This speech gives Dale just enough time to decide to take things into his own hands, and move toward Matheson, but Matheson shoots. Saul does the dramatic 'DAAAAAALLLLLLEEEE' call. Then Saul runs into Matheon, wrestles the gun away, shoots him, and comes up to Dale's side. He starts freaking out, yelling at Dale to wake up, saying, "You're not dying, Dale! Not without me!" But Dale's totally fine. Well... not totally, but he's definitely not dying.

After getting out of their make-shift prison cell, it's time to leave the hide-out and hopefully never have to look back. Dale goes to boost Saul, not by his foot, or by his leg, but by wrapping his arms around Saul's waist. Well, and then by his foot. But I think it's cute that the first time Dale lifts him, he almost sort of sits in Dale's grasp.


Saul gets out, Dale doesn't. In fact, Saul could choose to leave altogether, but he doesn't... He comes back in to fight again.

They both end up fighting, actually, and eventually end up back in the same space, Saul momentarily knocked out. So Dale carries Saul to safety. When Saul doesn't wake up soon after arriving in the field, Dale begins to cry thinking Saul is dead, saying, "Oh sweet Saul!" Then he presses a kiss to Saul's fingers.


Eventually, though, Saul sputters back into life, and Dale rejoices, holding Saul by his waist, and wrist.


After they make it out alive, they head to a diner where, despite finding talk radio boring, Saul plays along with Dale, and Dale's first words to his 'caller' are, "You're about to get D'd by Dale. In the face." "Dale Denton?" asks the caller, "You're my hero." "No, you're my hero," Dale replies. Then Saul tells Dale if he were a radio talk show host, he would actually listen to it.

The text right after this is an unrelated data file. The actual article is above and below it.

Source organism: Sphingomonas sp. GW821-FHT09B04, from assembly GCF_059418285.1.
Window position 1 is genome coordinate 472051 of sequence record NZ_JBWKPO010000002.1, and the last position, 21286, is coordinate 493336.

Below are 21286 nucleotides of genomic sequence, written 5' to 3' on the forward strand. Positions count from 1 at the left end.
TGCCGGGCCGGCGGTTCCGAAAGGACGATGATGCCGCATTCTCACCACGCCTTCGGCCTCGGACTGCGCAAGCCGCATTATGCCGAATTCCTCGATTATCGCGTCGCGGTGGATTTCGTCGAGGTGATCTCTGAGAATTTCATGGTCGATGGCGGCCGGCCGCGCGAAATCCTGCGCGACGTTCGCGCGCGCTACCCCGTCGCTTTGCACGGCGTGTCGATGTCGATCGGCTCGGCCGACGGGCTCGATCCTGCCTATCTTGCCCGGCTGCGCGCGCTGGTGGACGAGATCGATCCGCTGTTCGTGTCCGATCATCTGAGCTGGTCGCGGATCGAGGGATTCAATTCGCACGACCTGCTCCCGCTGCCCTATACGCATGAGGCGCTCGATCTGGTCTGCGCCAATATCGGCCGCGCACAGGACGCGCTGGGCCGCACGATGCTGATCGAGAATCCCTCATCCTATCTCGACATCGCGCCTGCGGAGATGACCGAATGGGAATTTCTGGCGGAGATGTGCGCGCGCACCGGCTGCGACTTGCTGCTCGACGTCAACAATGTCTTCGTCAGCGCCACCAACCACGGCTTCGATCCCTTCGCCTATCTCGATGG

meta:

I'm sure that at some point in their life, everyone has known a person whom at first they considered to be annoying, or just generally not that great of a person, but whom eventually came to be a friend, maybe even a best friend, or a partner. There will always be people who we misjudge, but come to realize are just people like us, that maybe they're even people we can love and hold close to us, that end up meaning so much more to us than we ever could have dreamed possible.

Dale and Saul? They have a rocky start, but in the end, there's life-risking involved, and declarations of love and appreciation, and an immediate danger to their relationship that, instead of crashing down, ends up thriving.

They were worth more to each other than they knew, even before all that, and in the end, they found happiness, safety, solidity, and comfort in each other, more than anyone else before. They bettered each other, tested each other, and came out closer than ever. How can you deny that?

fandom guide:

Communities:
Fanart:Fanfic:

  • Dale and Saul's Archive of Our Own fanworks tag is here.

  • [profile] pinocytosis wrote a 15-chapter mpreg fic; I have not read it myself as that trope is not my trope, but I think it's pretty cool that as small as this fandom is, we even have mpreg!

Meta:

  • [profile] wincestuouslove did a review of Pineapple Express focusing on the homoerotic side of the movie ‒ it is essentially a manifesto itself. So if you did not particularly enjoy this viewer's take on it, perhaps their view will be more your style.

Tumblr:

  • Fuck Yeah Pineapple Express [link]

  • Pineapple Express Movie [link]

  • Pineapple Express ‒ James Franco [link]